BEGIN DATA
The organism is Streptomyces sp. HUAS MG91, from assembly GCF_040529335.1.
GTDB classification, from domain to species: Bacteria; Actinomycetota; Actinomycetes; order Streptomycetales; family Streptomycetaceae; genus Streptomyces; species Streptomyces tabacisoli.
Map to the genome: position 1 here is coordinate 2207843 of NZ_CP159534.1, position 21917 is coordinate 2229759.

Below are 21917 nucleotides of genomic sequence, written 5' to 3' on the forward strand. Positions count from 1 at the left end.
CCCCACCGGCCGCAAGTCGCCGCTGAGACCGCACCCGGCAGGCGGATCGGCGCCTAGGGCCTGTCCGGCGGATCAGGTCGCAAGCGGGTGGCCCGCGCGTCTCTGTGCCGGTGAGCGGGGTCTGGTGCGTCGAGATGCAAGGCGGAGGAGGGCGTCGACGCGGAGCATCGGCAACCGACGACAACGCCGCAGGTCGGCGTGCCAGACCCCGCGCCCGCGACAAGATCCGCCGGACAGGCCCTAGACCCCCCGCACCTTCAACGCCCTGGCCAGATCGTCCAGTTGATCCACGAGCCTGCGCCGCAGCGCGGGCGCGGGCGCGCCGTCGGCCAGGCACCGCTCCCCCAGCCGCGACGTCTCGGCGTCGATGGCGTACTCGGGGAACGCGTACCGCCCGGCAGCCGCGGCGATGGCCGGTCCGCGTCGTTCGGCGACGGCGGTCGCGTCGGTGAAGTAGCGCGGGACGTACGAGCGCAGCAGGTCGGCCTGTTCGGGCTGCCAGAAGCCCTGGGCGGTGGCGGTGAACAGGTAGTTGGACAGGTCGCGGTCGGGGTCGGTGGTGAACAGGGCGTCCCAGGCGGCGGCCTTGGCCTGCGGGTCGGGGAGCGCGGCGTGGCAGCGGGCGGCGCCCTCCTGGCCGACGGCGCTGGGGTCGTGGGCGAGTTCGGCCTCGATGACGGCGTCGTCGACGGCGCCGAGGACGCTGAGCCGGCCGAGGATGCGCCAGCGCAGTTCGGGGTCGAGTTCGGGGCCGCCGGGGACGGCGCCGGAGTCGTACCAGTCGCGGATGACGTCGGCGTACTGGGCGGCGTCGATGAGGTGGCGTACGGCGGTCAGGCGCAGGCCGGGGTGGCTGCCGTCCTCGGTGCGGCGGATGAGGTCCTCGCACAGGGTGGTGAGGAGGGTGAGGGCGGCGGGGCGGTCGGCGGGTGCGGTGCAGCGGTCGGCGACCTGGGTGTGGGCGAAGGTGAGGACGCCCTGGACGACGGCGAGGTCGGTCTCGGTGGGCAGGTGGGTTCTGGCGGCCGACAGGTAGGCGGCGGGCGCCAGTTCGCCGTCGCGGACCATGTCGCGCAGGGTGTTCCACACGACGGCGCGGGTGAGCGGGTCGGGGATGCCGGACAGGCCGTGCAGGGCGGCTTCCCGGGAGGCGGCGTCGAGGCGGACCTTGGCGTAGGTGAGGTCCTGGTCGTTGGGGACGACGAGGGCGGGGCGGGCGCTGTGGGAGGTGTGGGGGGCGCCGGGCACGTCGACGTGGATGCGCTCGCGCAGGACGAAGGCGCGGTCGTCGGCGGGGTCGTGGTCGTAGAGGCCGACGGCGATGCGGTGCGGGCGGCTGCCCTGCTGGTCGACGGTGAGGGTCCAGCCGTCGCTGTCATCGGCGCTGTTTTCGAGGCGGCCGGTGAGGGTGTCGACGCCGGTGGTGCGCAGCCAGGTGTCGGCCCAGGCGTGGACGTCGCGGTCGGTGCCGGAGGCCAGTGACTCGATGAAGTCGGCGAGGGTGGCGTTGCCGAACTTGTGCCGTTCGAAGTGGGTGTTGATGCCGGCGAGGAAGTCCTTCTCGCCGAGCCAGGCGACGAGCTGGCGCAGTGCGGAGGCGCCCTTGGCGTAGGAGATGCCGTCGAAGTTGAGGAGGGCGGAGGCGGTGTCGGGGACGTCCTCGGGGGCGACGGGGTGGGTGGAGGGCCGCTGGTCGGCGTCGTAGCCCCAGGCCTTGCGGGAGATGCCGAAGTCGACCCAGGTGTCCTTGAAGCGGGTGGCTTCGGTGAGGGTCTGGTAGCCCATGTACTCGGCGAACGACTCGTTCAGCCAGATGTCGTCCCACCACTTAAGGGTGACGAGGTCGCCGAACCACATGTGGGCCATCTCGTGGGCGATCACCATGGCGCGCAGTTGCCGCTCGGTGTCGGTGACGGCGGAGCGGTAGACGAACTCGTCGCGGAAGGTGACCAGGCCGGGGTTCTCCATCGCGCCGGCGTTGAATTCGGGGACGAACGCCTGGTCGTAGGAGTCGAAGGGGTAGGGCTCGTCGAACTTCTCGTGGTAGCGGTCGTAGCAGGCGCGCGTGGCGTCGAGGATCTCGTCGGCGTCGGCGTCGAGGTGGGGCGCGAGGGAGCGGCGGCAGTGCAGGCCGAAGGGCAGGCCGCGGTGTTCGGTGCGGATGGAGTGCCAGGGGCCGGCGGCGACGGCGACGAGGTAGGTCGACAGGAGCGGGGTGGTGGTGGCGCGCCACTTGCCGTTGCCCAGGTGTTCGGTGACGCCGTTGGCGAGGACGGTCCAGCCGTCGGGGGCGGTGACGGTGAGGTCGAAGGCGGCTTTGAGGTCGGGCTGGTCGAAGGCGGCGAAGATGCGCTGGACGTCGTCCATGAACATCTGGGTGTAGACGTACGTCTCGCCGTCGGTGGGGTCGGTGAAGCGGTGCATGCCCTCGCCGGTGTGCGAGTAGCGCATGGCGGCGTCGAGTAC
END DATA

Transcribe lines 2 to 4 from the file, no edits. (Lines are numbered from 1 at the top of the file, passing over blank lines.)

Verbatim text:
GTDB classification, from domain to species: Bacteria; Actinomycetota; Actinomycetes; order Streptomycetales; family Streptomycetaceae; genus Streptomyces; species Streptomyces tabacisoli.
Map to the genome: position 1 here is coordinate 2207843 of NZ_CP159534.1, position 21917 is coordinate 2229759.

Below are 21917 nucleotides of genomic sequence, written 5' to 3' on the forward strand. Positions count from 1 at the left end.